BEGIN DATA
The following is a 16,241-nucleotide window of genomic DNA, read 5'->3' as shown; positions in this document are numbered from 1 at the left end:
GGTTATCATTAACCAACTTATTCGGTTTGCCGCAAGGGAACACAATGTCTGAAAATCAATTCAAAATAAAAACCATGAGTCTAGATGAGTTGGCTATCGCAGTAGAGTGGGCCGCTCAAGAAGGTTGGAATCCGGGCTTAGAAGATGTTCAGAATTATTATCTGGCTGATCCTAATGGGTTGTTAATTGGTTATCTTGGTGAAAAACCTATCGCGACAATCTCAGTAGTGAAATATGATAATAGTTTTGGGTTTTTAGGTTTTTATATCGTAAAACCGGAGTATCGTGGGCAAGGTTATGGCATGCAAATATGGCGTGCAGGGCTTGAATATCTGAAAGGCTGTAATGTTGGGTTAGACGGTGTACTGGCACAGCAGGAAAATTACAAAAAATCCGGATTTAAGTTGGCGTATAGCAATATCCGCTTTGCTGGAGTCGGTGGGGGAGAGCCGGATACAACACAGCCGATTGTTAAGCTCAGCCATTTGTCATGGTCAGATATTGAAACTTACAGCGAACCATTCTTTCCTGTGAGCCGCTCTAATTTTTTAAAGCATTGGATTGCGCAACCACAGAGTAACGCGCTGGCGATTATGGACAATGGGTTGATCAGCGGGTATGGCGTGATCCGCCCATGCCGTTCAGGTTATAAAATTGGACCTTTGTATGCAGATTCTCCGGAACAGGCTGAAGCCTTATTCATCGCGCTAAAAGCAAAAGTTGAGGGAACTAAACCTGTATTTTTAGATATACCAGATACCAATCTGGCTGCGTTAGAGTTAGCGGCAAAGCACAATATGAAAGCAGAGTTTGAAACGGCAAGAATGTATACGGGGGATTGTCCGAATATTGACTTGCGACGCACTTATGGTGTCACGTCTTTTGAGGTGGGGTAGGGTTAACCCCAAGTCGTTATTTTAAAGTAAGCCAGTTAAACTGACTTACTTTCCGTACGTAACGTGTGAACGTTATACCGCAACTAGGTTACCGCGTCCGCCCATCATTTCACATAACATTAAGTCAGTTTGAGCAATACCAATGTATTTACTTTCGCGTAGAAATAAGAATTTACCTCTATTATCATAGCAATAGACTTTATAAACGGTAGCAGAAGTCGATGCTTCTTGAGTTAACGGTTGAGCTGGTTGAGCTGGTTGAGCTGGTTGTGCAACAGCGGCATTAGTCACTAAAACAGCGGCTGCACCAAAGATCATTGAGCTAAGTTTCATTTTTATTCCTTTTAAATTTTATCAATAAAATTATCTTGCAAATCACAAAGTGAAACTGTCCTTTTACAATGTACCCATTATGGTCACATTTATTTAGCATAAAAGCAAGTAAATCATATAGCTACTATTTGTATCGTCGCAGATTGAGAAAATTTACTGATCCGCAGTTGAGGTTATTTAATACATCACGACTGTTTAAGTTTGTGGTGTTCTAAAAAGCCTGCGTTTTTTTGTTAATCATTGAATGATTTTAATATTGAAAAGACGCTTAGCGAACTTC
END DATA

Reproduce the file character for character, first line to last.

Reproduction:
The following is a 16,241-nucleotide window of genomic DNA, read 5'->3' as shown; positions in this document are numbered from 1 at the left end:
GGTTATCATTAACCAACTTATTCGGTTTGCCGCAAGGGAACACAATGTCTGAAAATCAATTCAAAATAAAAACCATGAGTCTAGATGAGTTGGCTATCGCAGTAGAGTGGGCCGCTCAAGAAGGTTGGAATCCGGGCTTAGAAGATGTTCAGAATTATTATCTGGCTGATCCTAATGGGTTGTTAATTGGTTATCTTGGTGAAAAACCTATCGCGACAATCTCAGTAGTGAAATATGATAATAGTTTTGGGTTTTTAGGTTTTTATATCGTAAAACCGGAGTATCGTGGGCAAGGTTATGGCATGCAAATATGGCGTGCAGGGCTTGAATATCTGAAAGGCTGTAATGTTGGGTTAGACGGTGTACTGGCACAGCAGGAAAATTACAAAAAATCCGGATTTAAGTTGGCGTATAGCAATATCCGCTTTGCTGGAGTCGGTGGGGGAGAGCCGGATACAACACAGCCGATTGTTAAGCTCAGCCATTTGTCATGGTCAGATATTGAAACTTACAGCGAACCATTCTTTCCTGTGAGCCGCTCTAATTTTTTAAAGCATTGGATTGCGCAACCACAGAGTAACGCGCTGGCGATTATGGACAATGGGTTGATCAGCGGGTATGGCGTGATCCGCCCATGCCGTTCAGGTTATAAAATTGGACCTTTGTATGCAGATTCTCCGGAACAGGCTGAAGCCTTATTCATCGCGCTAAAAGCAAAAGTTGAGGGAACTAAACCTGTATTTTTAGATATACCAGATACCAATCTGGCTGCGTTAGAGTTAGCGGCAAAGCACAATATGAAAGCAGAGTTTGAAACGGCAAGAATGTATACGGGGGATTGTCCGAATATTGACTTGCGACGCACTTATGGTGTCACGTCTTTTGAGGTGGGGTAGGGTTAACCCCAAGTCGTTATTTTAAAGTAAGCCAGTTAAACTGACTTACTTTCCGTACGTAACGTGTGAACGTTATACCGCAACTAGGTTACCGCGTCCGCCCATCATTTCACATAACATTAAGTCAGTTTGAGCAATACCAATGTATTTACTTTCGCGTAGAAATAAGAATTTACCTCTATTATCATAGCAATAGACTTTATAAACGGTAGCAGAAGTCGATGCTTCTTGAGTTAACGGTTGAGCTGGTTGAGCTGGTTGAGCTGGTTGTGCAACAGCGGCATTAGTCACTAAAACAGCGGCTGCACCAAAGATCATTGAGCTAAGTTTCATTTTTATTCCTTTTAAATTTTATCAATAAAATTATCTTGCAAATCACAAAGTGAAACTGTCCTTTTACAATGTACCCATTATGGTCACATTTATTTAGCATAAAAGCAAGTAAATCATATAGCTACTATTTGTATCGTCGCAGATTGAGAAAATTTACTGATCCGCAGTTGAGGTTATTTAATACATCACGACTGTTTAAGTTTGTGGTGTTCTAAAAAGCCTGCGTTTTTTTGTTAATCATTGAATGATTTTAATATTGAAAAGACGCTTAGCGAACTTC